PERHAPS it's not surprising that former oilman George Bush, at a summit meeting in the petroleum capital of the United States, took a powder on the critical environmental issue of global warming. The ``greenhouse effect'' - the rise in global temperatures with potentially devastating impact on Earth's climate - is caused chiefly by the burning of fossil fuels. But Mr. Bush's backtracking from his campaign pledge to counter the greenhouse effect with the ``White House effect'' is disappointing. The other G-7 leaders, especially German Chancellor Kohl and British Prime Minister Thatcher, came to Houston committed to checking global warming. They wanted to follow up the vague communiqu'e issued at last year's economic summit with specific goals and timetables for stabilizing and, in time, reducing the carbon dioxide emissions that trap heat against the Earth's surface.
Bush, however, stonewalled on the issue. Insisting that further study of global warming is required before what the president characterizes as growth-retarding policies are adopted, Bush agreed only to an international conference in 1992.
Now it's true that scientists can't predict the course of global warming with precision. Hundred-year climate projections have a margin of error. But the greenhouse calculations are more than just voodoo science. A recent report by the respected United Nations Intergovernmental Panel on Climate Change was enough to convince Mrs. Thatcher that action against global warming is needed.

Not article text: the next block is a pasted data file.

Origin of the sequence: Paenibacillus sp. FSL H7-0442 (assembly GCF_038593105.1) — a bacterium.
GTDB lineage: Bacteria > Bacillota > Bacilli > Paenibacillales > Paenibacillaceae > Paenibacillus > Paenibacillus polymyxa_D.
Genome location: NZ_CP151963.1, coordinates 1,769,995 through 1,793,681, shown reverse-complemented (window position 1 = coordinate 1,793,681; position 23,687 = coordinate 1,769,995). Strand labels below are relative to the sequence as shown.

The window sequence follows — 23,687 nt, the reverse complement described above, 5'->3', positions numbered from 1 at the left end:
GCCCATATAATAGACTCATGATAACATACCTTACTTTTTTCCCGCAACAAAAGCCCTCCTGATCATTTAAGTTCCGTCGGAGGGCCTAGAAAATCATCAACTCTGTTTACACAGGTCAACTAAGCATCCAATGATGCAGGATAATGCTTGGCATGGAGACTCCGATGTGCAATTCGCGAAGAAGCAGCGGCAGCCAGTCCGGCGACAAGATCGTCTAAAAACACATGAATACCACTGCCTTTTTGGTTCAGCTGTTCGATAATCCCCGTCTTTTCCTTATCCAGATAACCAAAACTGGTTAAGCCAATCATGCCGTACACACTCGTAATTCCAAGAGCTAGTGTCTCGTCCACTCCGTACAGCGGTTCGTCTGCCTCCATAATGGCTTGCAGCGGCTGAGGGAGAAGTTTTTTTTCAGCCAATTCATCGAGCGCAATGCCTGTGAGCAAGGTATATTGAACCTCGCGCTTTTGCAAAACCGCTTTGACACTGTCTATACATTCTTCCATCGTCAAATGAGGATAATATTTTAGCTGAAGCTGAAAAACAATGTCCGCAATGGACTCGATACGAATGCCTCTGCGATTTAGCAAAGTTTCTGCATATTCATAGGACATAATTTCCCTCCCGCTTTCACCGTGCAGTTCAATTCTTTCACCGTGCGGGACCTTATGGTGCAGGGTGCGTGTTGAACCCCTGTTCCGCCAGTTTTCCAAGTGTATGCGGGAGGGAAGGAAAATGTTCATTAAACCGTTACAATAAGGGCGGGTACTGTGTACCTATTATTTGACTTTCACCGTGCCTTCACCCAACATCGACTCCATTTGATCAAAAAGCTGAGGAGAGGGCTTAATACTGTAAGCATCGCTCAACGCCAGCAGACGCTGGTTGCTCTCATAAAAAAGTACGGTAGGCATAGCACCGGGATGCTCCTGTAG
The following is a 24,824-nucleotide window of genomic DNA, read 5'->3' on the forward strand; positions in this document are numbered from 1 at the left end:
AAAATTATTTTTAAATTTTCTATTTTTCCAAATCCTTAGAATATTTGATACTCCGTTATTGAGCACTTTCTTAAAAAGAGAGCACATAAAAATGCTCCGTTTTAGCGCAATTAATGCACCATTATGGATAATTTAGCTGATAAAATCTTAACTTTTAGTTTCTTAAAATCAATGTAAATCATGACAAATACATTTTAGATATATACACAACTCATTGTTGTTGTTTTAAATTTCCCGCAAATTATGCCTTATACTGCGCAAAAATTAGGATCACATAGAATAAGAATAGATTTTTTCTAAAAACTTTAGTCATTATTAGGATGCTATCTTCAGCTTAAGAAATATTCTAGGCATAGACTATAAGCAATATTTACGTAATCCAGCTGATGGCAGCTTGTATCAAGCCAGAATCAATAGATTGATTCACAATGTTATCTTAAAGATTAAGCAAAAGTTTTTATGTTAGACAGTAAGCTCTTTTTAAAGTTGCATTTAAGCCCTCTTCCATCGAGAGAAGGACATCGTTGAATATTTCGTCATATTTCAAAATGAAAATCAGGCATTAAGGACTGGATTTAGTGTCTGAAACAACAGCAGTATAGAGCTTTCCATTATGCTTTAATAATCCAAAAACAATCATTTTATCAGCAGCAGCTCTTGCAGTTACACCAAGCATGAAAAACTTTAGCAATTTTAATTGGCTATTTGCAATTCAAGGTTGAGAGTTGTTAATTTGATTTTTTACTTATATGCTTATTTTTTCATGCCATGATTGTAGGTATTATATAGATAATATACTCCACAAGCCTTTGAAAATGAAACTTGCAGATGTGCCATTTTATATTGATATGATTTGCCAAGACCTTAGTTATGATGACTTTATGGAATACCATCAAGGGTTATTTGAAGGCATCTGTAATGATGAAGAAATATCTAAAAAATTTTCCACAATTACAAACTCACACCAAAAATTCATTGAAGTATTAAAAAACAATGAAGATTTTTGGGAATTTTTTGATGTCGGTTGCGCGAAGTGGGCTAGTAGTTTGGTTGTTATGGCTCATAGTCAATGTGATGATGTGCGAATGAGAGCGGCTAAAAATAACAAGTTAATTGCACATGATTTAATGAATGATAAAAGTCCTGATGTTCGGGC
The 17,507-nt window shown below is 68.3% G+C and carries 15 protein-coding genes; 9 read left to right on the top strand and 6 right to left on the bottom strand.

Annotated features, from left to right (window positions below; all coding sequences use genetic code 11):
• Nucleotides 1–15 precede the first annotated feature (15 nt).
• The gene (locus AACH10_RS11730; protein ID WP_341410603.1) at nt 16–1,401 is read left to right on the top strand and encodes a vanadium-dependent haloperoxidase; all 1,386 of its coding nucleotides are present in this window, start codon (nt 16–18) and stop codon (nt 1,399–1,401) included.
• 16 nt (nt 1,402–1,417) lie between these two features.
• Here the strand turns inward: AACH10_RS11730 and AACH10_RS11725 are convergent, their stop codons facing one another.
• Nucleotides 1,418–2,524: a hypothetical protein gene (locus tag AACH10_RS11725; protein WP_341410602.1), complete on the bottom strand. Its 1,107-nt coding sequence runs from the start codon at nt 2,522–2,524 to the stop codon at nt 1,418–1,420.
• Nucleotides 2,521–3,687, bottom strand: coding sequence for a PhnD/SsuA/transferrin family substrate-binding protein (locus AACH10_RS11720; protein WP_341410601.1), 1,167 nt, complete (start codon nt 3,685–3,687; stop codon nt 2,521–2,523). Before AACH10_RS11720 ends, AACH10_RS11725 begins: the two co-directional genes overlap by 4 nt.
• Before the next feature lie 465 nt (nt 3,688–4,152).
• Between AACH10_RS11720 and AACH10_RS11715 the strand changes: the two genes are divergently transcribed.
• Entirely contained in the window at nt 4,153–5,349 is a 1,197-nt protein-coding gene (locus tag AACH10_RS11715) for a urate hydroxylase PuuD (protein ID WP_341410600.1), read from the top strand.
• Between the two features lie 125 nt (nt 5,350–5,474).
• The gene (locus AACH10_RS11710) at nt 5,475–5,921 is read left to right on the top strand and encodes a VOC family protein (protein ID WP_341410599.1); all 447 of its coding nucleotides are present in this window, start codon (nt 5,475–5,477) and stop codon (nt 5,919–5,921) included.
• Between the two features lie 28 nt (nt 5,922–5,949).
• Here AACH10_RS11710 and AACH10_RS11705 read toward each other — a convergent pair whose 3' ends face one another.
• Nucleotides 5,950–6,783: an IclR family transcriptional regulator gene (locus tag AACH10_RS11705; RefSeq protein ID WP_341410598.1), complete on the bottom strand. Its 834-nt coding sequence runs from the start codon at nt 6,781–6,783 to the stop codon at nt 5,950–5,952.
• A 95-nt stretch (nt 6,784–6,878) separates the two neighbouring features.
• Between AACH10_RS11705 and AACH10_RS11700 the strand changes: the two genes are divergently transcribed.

It's also true that the long-term solution to global warming - replacing fossil fuels with clean energy sources - will require a fundamental adjustment in industrialized economies. More study is indeed required.
But there are short-term steps the US can take that are less costly and make good sense for such inherently important reasons as improving energy efficiency and reducing dependence on foreign oil. We could start by mandating higher gas efficiency for cars and trucks, and devising further incentives for mass transit.
The president is surely right to be concerned about chilling economic growth with hasty environmental policies. Many of the economic models that ``pro-growth'' conservatives rely on, however, presume the continuation of the extravagant, not to say wanton, consumption of energy that underlies the American economy. In fact, studies indicate that there's plenty of room to tighten energy efficiency in the US without slowing economic growth.
At a time when the world needs strong, forward-looking leadership to tackle a major global threat for the 21st century, the American president has chosen to bury his head in (oil-bearing) sand.